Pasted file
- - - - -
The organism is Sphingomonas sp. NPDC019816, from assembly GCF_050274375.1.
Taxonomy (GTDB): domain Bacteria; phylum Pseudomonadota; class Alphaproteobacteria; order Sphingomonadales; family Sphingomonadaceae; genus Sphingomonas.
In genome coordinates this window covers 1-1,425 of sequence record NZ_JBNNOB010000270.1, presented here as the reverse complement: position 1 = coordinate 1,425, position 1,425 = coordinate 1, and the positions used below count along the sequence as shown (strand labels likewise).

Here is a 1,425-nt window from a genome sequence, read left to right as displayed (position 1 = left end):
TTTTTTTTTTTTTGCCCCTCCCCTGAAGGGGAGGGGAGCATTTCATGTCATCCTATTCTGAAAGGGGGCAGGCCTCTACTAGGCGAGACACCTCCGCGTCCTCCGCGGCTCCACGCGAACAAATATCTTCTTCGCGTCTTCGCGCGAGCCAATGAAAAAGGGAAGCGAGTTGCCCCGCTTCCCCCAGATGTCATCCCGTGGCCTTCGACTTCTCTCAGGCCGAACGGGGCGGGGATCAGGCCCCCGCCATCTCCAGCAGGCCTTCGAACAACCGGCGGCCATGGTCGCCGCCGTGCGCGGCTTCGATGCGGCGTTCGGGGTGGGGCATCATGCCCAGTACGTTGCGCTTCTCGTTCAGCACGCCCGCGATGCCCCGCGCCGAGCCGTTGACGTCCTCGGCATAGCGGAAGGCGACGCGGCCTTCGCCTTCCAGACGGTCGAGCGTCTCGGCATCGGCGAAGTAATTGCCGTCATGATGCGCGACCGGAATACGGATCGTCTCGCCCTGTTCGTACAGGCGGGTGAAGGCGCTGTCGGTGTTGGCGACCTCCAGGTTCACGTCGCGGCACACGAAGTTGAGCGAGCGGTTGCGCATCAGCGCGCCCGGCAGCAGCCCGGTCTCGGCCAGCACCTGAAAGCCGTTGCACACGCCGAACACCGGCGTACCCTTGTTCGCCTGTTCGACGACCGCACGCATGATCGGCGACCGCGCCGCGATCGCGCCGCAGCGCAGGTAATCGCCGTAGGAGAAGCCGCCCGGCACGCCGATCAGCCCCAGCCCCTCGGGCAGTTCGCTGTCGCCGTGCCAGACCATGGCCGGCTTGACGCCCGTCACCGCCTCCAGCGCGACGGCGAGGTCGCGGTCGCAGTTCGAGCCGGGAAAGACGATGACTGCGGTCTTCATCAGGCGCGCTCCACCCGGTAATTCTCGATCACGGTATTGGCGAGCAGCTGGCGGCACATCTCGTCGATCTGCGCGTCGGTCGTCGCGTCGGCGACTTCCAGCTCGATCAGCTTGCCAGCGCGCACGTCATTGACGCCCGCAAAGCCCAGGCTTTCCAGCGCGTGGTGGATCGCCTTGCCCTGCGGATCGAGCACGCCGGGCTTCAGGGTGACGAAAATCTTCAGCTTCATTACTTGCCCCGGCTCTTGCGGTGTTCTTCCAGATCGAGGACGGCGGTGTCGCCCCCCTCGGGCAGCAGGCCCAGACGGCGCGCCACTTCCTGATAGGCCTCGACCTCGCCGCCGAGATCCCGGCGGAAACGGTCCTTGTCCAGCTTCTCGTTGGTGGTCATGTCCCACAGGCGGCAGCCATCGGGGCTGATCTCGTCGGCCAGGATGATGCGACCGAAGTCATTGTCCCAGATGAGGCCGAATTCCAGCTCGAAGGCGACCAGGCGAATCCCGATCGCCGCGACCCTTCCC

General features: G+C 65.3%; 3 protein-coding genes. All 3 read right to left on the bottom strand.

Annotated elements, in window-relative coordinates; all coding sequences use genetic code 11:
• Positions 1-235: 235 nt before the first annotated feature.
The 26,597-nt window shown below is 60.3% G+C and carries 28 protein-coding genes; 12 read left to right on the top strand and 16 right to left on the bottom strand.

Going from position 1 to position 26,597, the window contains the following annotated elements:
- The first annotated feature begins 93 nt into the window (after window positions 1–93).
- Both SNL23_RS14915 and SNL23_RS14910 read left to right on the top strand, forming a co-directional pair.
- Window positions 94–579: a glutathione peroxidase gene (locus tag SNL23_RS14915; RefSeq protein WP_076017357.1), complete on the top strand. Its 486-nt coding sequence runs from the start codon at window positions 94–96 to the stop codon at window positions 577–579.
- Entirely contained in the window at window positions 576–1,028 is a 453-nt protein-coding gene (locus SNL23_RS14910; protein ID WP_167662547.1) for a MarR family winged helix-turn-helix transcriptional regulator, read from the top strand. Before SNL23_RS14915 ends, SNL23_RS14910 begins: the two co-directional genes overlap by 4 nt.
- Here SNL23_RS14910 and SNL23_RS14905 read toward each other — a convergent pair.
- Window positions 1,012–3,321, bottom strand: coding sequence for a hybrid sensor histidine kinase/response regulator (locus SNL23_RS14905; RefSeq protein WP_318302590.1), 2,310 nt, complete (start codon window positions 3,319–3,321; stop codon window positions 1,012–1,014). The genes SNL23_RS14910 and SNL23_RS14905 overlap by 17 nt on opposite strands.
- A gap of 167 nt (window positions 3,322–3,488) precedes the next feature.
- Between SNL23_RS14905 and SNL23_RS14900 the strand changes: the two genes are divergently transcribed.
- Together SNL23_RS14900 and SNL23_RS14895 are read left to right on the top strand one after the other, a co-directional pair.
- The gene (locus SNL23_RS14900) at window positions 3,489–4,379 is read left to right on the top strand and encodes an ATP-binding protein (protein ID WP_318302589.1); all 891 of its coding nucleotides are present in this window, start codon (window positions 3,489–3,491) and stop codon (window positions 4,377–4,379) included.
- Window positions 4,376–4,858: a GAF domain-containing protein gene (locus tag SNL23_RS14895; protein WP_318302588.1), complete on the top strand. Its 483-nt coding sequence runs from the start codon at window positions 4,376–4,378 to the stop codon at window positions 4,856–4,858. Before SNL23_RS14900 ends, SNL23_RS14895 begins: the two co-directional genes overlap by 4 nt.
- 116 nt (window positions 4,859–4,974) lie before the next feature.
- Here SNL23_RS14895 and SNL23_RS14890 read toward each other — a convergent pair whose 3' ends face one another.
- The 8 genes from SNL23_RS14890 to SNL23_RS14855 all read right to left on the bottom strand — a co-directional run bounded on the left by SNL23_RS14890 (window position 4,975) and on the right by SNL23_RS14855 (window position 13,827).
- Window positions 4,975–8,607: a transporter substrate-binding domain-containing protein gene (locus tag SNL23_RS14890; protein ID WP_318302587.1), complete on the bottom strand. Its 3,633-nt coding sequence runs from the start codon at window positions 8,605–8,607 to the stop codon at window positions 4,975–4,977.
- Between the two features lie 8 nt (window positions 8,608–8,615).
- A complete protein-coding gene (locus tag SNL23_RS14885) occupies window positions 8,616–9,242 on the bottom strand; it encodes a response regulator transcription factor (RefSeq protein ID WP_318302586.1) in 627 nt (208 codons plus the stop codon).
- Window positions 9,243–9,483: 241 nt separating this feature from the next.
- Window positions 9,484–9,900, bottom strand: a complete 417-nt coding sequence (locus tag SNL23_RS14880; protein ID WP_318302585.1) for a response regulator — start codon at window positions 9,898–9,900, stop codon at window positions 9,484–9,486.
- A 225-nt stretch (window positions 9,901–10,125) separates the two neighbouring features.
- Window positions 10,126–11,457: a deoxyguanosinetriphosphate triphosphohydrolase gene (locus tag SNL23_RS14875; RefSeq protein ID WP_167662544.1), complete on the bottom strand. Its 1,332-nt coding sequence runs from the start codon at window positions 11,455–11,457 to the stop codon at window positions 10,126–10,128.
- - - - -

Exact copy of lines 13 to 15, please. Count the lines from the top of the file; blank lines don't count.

- Window positions 94–579: a glutathione peroxidase gene (locus tag SNL23_RS14915; RefSeq protein WP_076017357.1), complete on the top strand. Its 486-nt coding sequence runs from the start codon at window positions 94–96 to the stop codon at window positions 577–579.
- Entirely contained in the window at window positions 576–1,028 is a 453-nt protein-coding gene (locus SNL23_RS14910; protein ID WP_167662547.1) for a MarR family winged helix-turn-helix transcriptional regulator, read from the top strand. Before SNL23_RS14915 ends, SNL23_RS14910 begins: the two co-directional genes overlap by 4 nt.
- Here SNL23_RS14910 and SNL23_RS14905 read toward each other — a convergent pair.